None dare call it spying

| February 28, 2020 2:58 PM

At our last work session, I was taken to the woodshed by my colleagues on the Montana Public Service Commission. Yup, a good, old-fashioned tongue lashing, led by that paragon of professionalism, Randy Pinocci.

I obviously had it coming. From Pinocci’s perspective, the extensive hacking of my PSC email account, which led to 39 of my messages being dumped onto the Internet, was entirely my fault. I had committed the ultimate sin. I was speaking and writing openly about the work of the Public Service Commission, hoping the sunlight of public awareness might have an antiseptic effect on a diseased and dysfunctional organization.

By the way, Pinocci, with the help of commission Chair Brad Johnson, was one of the hackers, having twice requested and received all of my emails through the state Department of Administration. These commissioners had a specific goal of keeping this secret from me.

Had they followed required protocol and requested the emails through the commission itself, I would have been appropriately notified. But that would have involve more of that sunlight thing that they don’t like.

No, this little caper needed to be hidden from view. Commission view. Staff view. My view. And none dare call it spying.

What never occurred to these amateur Dick Tracys is that they could have spared themselves all the trouble and intrigue by just asking me for them. It may have shocked them to know that I have nothing to hide, and I would have cheerfully passed them all along. But secrecy and intrigue are much more fun.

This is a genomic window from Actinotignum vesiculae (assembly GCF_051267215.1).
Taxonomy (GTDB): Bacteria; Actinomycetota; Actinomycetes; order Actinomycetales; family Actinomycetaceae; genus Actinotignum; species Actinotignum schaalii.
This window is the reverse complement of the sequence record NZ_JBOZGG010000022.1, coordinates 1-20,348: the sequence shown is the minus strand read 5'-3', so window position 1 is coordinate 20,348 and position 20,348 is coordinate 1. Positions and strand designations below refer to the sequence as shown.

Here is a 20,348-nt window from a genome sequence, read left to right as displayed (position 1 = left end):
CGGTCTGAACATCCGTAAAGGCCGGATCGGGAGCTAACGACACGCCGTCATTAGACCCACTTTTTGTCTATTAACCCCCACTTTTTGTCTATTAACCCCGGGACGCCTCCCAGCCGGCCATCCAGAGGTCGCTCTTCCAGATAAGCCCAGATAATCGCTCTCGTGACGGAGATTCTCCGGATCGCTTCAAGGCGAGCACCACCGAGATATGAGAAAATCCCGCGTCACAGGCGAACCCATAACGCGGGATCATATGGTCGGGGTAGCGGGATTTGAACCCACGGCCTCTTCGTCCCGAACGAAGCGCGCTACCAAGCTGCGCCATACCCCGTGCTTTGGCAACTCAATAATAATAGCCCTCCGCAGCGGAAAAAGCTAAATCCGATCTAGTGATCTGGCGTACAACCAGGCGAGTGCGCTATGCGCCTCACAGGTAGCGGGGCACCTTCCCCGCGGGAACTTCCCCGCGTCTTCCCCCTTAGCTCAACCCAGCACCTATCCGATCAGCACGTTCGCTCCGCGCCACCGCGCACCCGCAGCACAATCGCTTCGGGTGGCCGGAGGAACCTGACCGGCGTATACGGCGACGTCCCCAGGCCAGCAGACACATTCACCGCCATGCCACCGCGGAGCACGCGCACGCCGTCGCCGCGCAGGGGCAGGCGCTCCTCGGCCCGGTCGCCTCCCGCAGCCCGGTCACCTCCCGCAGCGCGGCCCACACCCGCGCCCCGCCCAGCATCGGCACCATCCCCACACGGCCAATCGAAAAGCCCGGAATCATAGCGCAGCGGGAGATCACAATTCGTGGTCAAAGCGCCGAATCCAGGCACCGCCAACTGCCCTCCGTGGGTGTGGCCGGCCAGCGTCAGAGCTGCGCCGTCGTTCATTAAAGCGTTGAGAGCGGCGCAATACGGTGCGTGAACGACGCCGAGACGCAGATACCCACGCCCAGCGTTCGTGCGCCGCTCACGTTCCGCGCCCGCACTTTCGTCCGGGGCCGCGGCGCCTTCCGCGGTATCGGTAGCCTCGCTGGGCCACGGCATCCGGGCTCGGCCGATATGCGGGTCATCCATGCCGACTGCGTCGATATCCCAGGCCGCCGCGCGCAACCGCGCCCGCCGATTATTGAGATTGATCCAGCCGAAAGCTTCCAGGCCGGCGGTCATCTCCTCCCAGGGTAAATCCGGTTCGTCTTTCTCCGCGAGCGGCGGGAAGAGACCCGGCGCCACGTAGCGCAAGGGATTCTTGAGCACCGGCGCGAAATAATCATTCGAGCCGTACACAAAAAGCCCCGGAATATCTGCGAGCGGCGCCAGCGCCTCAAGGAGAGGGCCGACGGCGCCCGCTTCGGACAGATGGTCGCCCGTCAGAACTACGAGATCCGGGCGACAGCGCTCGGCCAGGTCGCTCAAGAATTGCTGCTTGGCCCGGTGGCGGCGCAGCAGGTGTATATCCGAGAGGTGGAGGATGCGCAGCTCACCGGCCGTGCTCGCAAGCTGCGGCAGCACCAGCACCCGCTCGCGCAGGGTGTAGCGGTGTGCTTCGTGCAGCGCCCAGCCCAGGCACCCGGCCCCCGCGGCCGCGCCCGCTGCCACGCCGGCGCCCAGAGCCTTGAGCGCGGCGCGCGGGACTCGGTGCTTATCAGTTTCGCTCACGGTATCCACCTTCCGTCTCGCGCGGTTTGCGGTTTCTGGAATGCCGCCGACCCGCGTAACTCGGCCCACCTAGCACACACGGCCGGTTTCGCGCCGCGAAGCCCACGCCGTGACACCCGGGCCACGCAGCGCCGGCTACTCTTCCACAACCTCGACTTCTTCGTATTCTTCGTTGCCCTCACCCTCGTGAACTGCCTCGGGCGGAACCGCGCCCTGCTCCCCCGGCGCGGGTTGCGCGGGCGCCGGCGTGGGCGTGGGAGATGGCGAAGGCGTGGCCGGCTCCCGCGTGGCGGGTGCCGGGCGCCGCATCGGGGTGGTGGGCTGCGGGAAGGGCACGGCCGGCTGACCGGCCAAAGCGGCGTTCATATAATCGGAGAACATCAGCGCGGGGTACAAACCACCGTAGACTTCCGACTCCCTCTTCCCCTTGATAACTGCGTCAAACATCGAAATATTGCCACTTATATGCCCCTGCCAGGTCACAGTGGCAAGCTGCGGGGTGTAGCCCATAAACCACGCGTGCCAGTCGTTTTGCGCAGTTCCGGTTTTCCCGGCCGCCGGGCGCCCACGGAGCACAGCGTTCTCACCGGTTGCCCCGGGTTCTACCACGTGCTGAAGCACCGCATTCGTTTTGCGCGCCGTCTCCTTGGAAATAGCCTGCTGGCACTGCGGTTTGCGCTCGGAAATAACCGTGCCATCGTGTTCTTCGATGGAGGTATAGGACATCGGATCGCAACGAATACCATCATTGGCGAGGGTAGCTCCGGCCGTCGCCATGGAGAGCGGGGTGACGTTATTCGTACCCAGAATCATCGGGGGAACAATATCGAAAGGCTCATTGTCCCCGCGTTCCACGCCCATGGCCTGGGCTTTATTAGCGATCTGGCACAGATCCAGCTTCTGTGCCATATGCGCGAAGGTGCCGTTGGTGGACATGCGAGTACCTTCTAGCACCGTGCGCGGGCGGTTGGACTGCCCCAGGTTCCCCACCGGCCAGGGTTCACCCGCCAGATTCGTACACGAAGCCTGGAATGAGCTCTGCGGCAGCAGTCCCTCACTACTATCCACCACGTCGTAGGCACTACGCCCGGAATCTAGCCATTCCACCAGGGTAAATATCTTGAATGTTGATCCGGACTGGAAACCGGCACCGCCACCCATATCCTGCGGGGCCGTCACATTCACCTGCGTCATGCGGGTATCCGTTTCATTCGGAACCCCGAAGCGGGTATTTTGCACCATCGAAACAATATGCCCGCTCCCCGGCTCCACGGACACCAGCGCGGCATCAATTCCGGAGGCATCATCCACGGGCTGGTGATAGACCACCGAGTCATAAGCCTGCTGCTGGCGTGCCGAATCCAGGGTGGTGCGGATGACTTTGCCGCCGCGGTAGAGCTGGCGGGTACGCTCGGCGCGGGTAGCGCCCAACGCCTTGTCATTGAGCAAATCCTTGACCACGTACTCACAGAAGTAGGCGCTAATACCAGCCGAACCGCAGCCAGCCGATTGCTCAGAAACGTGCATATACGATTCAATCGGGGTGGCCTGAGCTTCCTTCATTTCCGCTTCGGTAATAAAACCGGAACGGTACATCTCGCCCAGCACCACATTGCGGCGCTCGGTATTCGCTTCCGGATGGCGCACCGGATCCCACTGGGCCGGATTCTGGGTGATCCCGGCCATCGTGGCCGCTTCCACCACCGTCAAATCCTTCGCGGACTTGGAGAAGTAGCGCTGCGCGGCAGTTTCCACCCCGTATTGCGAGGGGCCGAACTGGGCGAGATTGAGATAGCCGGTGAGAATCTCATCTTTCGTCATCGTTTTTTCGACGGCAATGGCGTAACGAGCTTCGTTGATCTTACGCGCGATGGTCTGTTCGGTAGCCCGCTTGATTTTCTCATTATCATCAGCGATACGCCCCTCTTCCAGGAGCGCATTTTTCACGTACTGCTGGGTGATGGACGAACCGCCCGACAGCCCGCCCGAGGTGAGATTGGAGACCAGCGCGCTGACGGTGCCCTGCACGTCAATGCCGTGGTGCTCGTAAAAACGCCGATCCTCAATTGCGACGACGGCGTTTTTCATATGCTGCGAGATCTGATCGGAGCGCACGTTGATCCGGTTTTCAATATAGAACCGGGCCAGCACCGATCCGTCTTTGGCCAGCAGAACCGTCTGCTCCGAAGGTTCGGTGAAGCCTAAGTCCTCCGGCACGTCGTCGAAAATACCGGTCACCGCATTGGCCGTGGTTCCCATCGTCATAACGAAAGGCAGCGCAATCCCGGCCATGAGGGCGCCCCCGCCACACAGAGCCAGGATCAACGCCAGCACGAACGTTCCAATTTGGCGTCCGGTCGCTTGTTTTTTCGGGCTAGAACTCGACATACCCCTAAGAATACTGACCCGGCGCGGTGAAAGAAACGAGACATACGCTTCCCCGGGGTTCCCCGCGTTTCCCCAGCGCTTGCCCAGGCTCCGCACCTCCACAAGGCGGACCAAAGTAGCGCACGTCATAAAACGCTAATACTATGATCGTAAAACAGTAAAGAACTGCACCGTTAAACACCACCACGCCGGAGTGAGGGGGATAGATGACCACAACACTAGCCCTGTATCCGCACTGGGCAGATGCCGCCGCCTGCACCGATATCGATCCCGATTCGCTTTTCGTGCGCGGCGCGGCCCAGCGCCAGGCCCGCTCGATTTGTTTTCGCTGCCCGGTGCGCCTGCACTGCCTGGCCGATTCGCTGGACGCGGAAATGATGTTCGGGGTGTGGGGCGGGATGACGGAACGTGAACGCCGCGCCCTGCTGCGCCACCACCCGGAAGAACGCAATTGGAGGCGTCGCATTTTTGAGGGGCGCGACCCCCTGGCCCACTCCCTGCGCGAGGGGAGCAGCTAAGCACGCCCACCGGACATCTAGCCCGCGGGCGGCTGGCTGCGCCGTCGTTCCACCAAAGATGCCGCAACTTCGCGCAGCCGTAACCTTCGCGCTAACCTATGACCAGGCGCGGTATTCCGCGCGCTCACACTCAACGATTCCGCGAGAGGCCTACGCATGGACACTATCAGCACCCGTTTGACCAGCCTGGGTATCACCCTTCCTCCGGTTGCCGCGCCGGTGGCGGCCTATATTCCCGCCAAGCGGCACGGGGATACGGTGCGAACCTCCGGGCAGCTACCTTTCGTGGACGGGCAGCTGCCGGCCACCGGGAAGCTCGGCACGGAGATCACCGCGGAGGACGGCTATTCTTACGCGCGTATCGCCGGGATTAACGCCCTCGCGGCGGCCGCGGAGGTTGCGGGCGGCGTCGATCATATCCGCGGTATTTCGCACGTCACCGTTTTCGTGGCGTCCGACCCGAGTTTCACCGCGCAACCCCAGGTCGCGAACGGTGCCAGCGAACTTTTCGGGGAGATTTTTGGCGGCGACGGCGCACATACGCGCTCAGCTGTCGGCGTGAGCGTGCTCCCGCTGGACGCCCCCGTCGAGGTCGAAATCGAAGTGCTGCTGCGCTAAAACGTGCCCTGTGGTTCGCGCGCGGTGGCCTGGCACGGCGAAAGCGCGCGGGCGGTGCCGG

As if the commissioner-on-commissioner spying wasn’t enough, an investigation has revealed that at least one commission staff person also gained full access to my e-mail account and, for the past nine months, has been secretly viewing all of my correspondence. This came to light shortly after the 39 emails were handed over to an alternative news service, resulting in a data security breach that has the Department of Administration and commission legal division deeply concerned.

Considering the amount of sensitive and confidential information that travels through the commission email system, a breakdown in security undermines agency trust and greatly compromises our ability to do our job.

The most malicious aspect of the PSC Spygate was the disseminating of three very personal, family-oriented emails that had nothing to do with my job. Personal communications are permitted on state accounts, albeit not encouraged. If Pinocci, Johnson or the guilty staffer had gone through the accepted procedure of a records request, the privacy and legal review aspects of that process would have redacted or removed these extremely personal messages. But that process was circumvented and my privacy was intentionally violated. Which of these three were responsible? When asked, there were denials all around.

Concerning the spying itself, the two guilty commissioners are unrepentant. They believe they have done nothing wrong. Really? Then please explain to us, gentlemen, for what purpose this spying was done? What kind of dirt were you trying to dig up on me, and how much harm did you wish to inflict?

From Pinocci came the disingenuous response so typical of this man: “I was trying to help Roger.”

In fact, Pinocci is being so helpful that he plans to release more of my emails in the near future. He’s being very strategic about this, to gain maximum impact and do (he believes) maximum harm. Such are the thoughts and actions of a politician, not a public servant.

Therein lies the problem with elected commissioners, like Pinocci and Johnson. While running for office, they spout nice-sounding platitudes about protecting the consumer. They get elected by having better name recognition and the most signs on the interstate. Once on the commission, they remain in permanent political campaign mode. They read nothing. They study nothing. They express no original ideas and show no intellectual curiosity for anything the commission does.

Just view any archived commission hearing or meeting and see how little these men actually contribute.

Roger Koopman is serving his second term on the Public Service Commission, representing District 3 in southwest Montana. He previously served two terms in the State House of Representative as a Bozeman Republican.